So that's my personal takeway on all this. Lowering your wall's resonant frequency is great because it increases your performance at all frequencies (up until the coincidence frequency), but it's all RELATIVE. Nothing short of six-foot thick solid concrete walls is really going to completely tamp very loud LFE.
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post #1475 of 1483 Old 07-12-2015, 12:51 PM
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Well, that's a little disappointing, but makes sense. Thanks for the follow up. I'll continue to cross my fingers.
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post #1476 of 1483 Old 07-12-2015, 07:34 PM - Thread Starter
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I just finished cleaning up after a major amount of progress the last two days. I'm beat. Unfortunately it's late and I need to shower and get a few things done for my real job since I'm wheels up at 06:15A tomorrow morning. I'll put together a progress update later this week when I have the time.
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post #1477 of 1483 Old 07-13-2015, 10:20 AM
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Hey Mike,

Final sub box dimensions are 32" wide x 48" high x 20" deep. The driver will now be centered in the box in both dimensions.

I will need four full 40" x 48" pieces to cut in half lengthwise. Two pieces will be ripped in half to make four 20" x 28" pieces for the side panels. Two pieces will be ripped in half and then cut to length to make four 20"x32" pieces for the top and bottom. The back and two front baffle pieces will all be 32"x48", so here is an opportunity to use a full 48" height sheet that may have already been cut down a bit from its original 40" width.

So that's how I came up with 5 pieces per box....three for the back and double front baffle, one ripped lengthwise to form the two sides and one to form the top and the bottom. Nice and simple. I will probably use 1" Poplar dowels glued and screwed for the interior bracing of the box. I was going to ask for enough of the offcuts from these sheets (even the circular cutouts from the driver) to form a small 5-sided box to seal the inside part of the speaker binding post location.

Sound good? Let me know your thoughts. This is why I say the sub box cuts are no big deal and shouldn't take any time at all. Running 4 full pieces at the exact midpoint and another three so the width is precisely 32". Two set ups. Easy peasy.
I don't see any glaring problems. One thing to consider is the width of the blade kerf- if you start doing stuff like taking exact 48" and splitting it to be 24" or exact 40" to be two 20" you end up with something like 23 7/8" or whatever because you lost some to the blade kerf.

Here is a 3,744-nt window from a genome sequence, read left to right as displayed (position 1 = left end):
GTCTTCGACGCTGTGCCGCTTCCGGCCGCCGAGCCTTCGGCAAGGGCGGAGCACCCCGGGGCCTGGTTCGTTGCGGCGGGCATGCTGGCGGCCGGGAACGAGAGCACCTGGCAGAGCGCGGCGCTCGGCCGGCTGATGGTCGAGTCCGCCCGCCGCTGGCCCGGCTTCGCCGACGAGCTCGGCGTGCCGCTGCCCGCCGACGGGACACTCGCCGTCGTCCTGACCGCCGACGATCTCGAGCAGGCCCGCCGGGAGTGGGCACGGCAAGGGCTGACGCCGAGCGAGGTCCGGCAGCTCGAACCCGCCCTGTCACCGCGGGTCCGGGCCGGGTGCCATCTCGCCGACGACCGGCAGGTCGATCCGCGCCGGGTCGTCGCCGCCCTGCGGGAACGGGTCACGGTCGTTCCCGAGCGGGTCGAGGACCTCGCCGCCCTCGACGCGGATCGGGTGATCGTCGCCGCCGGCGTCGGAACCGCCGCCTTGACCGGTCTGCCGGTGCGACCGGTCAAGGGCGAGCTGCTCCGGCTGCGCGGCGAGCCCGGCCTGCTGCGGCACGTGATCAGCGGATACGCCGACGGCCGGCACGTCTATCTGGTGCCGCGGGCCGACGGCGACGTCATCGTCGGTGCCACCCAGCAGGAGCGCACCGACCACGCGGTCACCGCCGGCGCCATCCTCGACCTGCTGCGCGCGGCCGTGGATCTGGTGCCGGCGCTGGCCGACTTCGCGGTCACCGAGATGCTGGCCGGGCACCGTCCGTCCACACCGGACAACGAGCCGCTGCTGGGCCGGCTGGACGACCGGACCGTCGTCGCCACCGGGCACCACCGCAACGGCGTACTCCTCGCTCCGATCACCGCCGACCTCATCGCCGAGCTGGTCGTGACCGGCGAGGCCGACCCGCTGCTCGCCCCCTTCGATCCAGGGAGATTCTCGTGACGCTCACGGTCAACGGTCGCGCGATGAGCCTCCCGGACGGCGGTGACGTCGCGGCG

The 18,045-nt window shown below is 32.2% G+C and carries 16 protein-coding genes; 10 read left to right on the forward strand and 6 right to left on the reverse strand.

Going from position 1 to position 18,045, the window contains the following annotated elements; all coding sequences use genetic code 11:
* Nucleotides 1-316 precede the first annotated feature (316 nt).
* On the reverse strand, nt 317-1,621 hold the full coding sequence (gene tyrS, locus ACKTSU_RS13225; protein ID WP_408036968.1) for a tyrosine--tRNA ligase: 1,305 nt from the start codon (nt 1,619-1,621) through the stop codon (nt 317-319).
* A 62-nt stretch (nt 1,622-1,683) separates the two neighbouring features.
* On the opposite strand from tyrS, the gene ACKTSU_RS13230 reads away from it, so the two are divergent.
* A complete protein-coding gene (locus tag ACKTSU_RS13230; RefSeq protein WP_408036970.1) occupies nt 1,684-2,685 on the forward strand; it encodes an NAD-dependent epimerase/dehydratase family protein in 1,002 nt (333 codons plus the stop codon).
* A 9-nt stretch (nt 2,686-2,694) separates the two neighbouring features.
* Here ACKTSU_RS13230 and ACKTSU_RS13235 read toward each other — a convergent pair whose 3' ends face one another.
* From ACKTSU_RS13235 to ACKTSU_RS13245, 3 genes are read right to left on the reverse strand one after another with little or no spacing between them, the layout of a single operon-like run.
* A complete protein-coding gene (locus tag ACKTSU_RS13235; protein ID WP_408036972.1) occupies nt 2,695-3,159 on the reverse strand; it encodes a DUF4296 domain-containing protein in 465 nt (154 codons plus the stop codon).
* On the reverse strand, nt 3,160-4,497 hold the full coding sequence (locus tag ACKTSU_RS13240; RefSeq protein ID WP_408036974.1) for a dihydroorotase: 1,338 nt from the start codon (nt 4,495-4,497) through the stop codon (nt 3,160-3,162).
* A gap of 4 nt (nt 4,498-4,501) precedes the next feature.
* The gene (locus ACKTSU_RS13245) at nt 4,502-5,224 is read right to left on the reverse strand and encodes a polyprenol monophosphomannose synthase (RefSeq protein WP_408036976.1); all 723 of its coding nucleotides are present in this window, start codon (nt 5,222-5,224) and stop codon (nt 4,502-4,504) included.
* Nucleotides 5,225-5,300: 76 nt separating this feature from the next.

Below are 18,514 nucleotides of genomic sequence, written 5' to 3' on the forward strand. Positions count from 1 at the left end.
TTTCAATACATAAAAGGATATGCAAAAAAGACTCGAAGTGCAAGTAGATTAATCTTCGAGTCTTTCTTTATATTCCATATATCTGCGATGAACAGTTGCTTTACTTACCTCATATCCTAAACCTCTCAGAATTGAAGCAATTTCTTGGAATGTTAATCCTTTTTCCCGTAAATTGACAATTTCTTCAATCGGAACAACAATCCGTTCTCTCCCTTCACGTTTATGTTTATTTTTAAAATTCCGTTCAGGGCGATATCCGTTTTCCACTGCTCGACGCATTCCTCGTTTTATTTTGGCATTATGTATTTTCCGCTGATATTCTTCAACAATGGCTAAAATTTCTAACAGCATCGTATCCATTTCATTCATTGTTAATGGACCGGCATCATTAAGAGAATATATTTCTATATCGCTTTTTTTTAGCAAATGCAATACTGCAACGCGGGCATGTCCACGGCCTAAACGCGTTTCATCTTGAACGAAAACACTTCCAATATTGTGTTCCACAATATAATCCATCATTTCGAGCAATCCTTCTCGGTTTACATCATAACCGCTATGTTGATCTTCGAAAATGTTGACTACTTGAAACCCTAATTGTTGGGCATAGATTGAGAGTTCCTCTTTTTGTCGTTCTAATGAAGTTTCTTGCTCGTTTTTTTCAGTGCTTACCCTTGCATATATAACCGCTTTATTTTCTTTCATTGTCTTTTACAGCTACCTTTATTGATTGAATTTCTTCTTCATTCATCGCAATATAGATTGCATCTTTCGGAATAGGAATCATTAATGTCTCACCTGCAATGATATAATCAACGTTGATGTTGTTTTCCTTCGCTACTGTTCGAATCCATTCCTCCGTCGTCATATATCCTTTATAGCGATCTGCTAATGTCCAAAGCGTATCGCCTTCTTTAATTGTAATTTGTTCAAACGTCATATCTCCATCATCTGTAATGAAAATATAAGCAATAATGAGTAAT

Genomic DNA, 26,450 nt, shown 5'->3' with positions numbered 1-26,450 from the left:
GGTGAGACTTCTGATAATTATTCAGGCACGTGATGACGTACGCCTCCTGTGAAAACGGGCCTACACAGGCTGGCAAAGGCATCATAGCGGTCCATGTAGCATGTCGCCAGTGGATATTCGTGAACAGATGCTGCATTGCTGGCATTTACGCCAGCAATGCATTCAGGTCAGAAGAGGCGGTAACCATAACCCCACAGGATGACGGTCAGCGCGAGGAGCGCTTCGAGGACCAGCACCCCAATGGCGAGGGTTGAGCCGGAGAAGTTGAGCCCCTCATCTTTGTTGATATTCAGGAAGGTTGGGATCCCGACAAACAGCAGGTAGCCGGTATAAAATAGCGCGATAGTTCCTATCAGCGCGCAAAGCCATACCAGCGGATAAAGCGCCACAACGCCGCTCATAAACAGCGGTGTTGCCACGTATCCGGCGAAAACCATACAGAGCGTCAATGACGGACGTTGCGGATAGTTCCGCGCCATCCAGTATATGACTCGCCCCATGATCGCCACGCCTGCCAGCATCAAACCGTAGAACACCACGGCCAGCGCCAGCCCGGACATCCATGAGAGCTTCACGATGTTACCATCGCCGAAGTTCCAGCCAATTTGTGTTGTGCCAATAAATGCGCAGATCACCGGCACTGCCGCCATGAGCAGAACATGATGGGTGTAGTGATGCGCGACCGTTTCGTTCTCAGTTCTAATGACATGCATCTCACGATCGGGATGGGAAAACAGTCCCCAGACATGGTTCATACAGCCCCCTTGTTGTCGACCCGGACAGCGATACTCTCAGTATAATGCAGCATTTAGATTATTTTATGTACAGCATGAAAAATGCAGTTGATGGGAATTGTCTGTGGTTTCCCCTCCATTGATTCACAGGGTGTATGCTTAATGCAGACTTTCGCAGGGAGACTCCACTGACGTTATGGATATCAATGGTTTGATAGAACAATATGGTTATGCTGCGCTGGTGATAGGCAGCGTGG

And that's perfectly ok- just mentally account for it. It's totally acceptable to make a box that is 31 and 7/8" instead of 32"- it means nothing to the actual performance.

On thing I do generally is I slice up the MDF sheets with the track saw, into the rough dimensions I want. I find this easier because chopping up a full sheet with a table saw just sucks, even if you have a helper. You can substitute a basic hand circular saw too if you don't have a track saw, but it might be worth using a straight edge guide. Otherwise, you can skip that but make sure for step #2 you use the factory edge against the fence. I cut everything about 1/4" large, or at least error on the side of not being exact or too small.

Then I set the TableSaw fence for the exact final dimensions I want, and I rip every peice with that dimension through at the same time, making them all identical. I do that for every dimension. The result is absolutely perfect cuts and identical pieces, making for a perfectly square box. If you want me to chop up your sheets for a flat pack I can give it a shot. It's honestly not a ton of work, but it's nice when you get to 48" pieces to have a helper to grab the outfeed sometimes. I can sucker my dad, if you bring him a 6 pack when you pick up. He likes Michelob Ultra.

I am not sure you need the poplar dowels. Looks like extra work to me. What you do use a mortising machine? Or just drill it out with something like a forstner bit ? The extra work to measure and get the dowels aligned might not be worth all the trouble. With a full 1.5" width x say 4" or more for a brace that is a ton of surface area for glue joint. Using something like PL premium that joint will be excessively strong as it is. Your weak spot is your actual material in this case, the MDF itself is your weak link. I would save the trouble. Just make the braces snug and fit tight, and shoot a single brad in from the outside to hold it while it dries. THE END.

I'll look at your internal volume on the next post.

-

"Too much is almost enough. Anything in life worth doing is worth overdoing. Moderation is for cowards."
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post #1478 of 1483 Old 07-13-2015, 10:36 AM
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http://www.hometheatershack.com/foru...me-calculator/

32W
48H
20D
Material Thickness 1.5"
bracing volume 800 inches squared (I just guessed)
Port volume = 0
Driver volume= .70 ft^3. The motor displaces about 0.4 and the massive cone takes up the rest
# of drivers = 1

11.676 cubes.

If you heavier on bracing, take a little off. One thing to consider- do you want to do the design so the double front baffle takes away volume? Or add to the dimensions ? This would matter a little on the exact internal volume. It changes the exact sizes of your panels too.